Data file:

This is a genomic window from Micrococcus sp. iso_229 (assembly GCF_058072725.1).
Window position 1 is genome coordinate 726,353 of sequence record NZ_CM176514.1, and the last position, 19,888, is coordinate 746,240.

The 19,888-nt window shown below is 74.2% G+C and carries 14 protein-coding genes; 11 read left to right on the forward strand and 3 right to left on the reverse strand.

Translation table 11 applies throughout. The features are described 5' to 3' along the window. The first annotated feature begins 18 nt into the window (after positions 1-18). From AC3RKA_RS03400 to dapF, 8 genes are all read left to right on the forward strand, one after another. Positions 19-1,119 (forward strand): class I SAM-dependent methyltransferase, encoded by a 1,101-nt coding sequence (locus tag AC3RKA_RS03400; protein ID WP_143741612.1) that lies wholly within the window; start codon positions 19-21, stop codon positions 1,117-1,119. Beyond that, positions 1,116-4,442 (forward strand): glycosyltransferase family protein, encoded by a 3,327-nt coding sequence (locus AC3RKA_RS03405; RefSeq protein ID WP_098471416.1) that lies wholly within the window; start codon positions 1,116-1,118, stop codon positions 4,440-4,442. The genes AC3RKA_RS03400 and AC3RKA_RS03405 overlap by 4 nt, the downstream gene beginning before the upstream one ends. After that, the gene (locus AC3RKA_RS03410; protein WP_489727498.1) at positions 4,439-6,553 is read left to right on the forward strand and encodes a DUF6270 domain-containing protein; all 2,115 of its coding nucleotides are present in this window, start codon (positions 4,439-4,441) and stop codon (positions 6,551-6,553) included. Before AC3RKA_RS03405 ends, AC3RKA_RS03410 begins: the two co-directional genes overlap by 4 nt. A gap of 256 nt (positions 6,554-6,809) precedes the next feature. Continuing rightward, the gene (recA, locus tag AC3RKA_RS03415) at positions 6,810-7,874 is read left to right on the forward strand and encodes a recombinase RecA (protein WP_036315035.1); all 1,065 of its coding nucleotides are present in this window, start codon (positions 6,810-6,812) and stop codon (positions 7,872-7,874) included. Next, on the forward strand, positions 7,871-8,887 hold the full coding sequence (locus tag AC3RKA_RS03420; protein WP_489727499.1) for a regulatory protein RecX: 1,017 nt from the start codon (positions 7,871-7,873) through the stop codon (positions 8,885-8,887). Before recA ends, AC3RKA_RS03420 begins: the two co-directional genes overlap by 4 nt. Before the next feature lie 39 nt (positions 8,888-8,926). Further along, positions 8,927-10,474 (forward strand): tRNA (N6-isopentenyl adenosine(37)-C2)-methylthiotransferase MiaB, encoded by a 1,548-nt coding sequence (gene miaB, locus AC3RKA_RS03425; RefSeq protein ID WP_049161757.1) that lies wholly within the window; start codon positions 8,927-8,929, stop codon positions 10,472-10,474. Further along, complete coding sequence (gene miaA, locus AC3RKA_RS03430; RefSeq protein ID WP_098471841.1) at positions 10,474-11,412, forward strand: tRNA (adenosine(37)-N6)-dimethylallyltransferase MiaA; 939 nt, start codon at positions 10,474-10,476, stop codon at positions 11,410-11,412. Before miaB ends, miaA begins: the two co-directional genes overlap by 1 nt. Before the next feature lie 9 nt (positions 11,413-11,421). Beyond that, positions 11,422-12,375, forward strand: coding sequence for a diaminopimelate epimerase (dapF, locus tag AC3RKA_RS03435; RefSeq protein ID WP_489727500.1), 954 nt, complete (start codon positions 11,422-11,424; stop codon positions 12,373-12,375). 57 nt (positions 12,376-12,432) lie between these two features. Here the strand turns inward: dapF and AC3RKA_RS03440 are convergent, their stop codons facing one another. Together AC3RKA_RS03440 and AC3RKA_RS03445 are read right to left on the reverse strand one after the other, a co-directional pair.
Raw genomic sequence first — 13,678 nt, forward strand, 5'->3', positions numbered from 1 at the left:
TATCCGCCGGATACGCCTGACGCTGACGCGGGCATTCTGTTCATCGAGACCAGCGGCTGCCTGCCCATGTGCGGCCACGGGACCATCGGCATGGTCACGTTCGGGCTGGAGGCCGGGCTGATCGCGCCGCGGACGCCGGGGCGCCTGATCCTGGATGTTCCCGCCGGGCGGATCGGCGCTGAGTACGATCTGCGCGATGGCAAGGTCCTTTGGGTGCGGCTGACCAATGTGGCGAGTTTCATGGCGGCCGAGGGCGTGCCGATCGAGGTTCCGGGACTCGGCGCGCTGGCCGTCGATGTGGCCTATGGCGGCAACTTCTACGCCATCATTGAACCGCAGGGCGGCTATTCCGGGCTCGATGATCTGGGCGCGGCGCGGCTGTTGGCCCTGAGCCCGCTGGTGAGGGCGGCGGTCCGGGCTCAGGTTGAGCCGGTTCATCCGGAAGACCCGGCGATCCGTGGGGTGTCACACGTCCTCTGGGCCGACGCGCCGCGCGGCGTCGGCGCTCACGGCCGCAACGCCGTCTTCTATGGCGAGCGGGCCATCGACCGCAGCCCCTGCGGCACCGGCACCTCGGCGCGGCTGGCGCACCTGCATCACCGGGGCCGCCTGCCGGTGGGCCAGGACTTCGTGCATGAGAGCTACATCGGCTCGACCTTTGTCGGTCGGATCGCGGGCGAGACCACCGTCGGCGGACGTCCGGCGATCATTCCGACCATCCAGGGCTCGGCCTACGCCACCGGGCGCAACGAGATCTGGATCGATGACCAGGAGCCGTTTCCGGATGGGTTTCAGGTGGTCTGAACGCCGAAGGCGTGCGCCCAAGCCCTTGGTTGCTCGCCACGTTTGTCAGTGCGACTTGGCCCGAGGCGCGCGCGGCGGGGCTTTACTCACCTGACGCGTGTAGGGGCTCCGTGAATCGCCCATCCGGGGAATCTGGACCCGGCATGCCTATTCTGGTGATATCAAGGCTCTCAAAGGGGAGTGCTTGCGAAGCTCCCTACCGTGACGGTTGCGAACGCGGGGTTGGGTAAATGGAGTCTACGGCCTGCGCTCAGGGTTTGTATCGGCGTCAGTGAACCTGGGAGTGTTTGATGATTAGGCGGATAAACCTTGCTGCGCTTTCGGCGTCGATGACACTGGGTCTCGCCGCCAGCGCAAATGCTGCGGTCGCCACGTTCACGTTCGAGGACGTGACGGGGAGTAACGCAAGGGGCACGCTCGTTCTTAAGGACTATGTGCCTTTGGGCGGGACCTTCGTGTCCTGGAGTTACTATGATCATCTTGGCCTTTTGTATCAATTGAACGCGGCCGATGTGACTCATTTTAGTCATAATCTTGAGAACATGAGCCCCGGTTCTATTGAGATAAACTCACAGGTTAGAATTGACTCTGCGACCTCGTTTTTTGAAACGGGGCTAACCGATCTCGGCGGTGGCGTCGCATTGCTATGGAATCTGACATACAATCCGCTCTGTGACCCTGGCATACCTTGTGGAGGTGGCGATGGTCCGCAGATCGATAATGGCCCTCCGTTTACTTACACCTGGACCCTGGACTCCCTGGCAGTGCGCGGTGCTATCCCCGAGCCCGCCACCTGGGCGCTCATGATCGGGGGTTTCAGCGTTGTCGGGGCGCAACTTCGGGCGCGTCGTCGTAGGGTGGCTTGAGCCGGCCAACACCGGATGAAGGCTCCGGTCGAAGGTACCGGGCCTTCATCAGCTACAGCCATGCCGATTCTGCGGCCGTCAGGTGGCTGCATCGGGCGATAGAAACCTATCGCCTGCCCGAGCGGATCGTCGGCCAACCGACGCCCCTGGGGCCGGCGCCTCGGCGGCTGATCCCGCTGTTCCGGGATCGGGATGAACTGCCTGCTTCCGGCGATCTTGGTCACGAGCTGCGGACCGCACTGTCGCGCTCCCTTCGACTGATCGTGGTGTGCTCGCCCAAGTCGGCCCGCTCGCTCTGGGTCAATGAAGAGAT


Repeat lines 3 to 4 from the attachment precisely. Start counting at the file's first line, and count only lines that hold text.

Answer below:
The 19,888-nt window shown below is 74.2% G+C and carries 14 protein-coding genes; 11 read left to right on the forward strand and 3 right to left on the reverse strand.

Translation table 11 applies throughout. The features are described 5' to 3' along the window. The first annotated feature begins 18 nt into the window (after positions 1-18). From AC3RKA_RS03400 to dapF, 8 genes are all read left to right on the forward strand, one after another. Positions 19-1,119 (forward strand): class I SAM-dependent methyltransferase, encoded by a 1,101-nt coding sequence (locus tag AC3RKA_RS03400; protein ID WP_143741612.1) that lies wholly within the window; start codon positions 19-21, stop codon positions 1,117-1,119. Beyond that, positions 1,116-4,442 (forward strand): glycosyltransferase family protein, encoded by a 3,327-nt coding sequence (locus AC3RKA_RS03405; RefSeq protein ID WP_098471416.1) that lies wholly within the window; start codon positions 1,116-1,118, stop codon positions 4,440-4,442. The genes AC3RKA_RS03400 and AC3RKA_RS03405 overlap by 4 nt, the downstream gene beginning before the upstream one ends. After that, the gene (locus AC3RKA_RS03410; protein WP_489727498.1) at positions 4,439-6,553 is read left to right on the forward strand and encodes a DUF6270 domain-containing protein; all 2,115 of its coding nucleotides are present in this window, start codon (positions 4,439-4,441) and stop codon (positions 6,551-6,553) included. Before AC3RKA_RS03405 ends, AC3RKA_RS03410 begins: the two co-directional genes overlap by 4 nt. A gap of 256 nt (positions 6,554-6,809) precedes the next feature. Continuing rightward, the gene (recA, locus tag AC3RKA_RS03415) at positions 6,810-7,874 is read left to right on the forward strand and encodes a recombinase RecA (protein WP_036315035.1); all 1,065 of its coding nucleotides are present in this window, start codon (positions 6,810-6,812) and stop codon (positions 7,872-7,874) included. Next, on the forward strand, positions 7,871-8,887 hold the full coding sequence (locus tag AC3RKA_RS03420; protein WP_489727499.1) for a regulatory protein RecX: 1,017 nt from the start codon (positions 7,871-7,873) through the stop codon (positions 8,885-8,887). Before recA ends, AC3RKA_RS03420 begins: the two co-directional genes overlap by 4 nt. Before the next feature lie 39 nt (positions 8,888-8,926). Further along, positions 8,927-10,474 (forward strand): tRNA (N6-isopentenyl adenosine(37)-C2)-methylthiotransferase MiaB, encoded by a 1,548-nt coding sequence (gene miaB, locus AC3RKA_RS03425; RefSeq protein ID WP_049161757.1) that lies wholly within the window; start codon positions 8,927-8,929, stop codon positions 10,472-10,474. Further along, complete coding sequence (gene miaA, locus AC3RKA_RS03430; RefSeq protein ID WP_098471841.1) at positions 10,474-11,412, forward strand: tRNA (adenosine(37)-N6)-dimethylallyltransferase MiaA; 939 nt, start codon at positions 10,474-10,476, stop codon at positions 11,410-11,412. Before miaB ends, miaA begins: the two co-directional genes overlap by 1 nt. Before the next feature lie 9 nt (positions 11,413-11,421). Beyond that, positions 11,422-12,375, forward strand: coding sequence for a diaminopimelate epimerase (dapF, locus tag AC3RKA_RS03435; RefSeq protein ID WP_489727500.1), 954 nt, complete (start codon positions 11,422-11,424; stop codon positions 12,373-12,375). 57 nt (positions 12,376-12,432) lie between these two features. Here the strand turns inward: dapF and AC3RKA_RS03440 are convergent, their stop codons facing one another. Together AC3RKA_RS03440 and AC3RKA_RS03445 are read right to left on the reverse strand one after the other, a co-directional pair.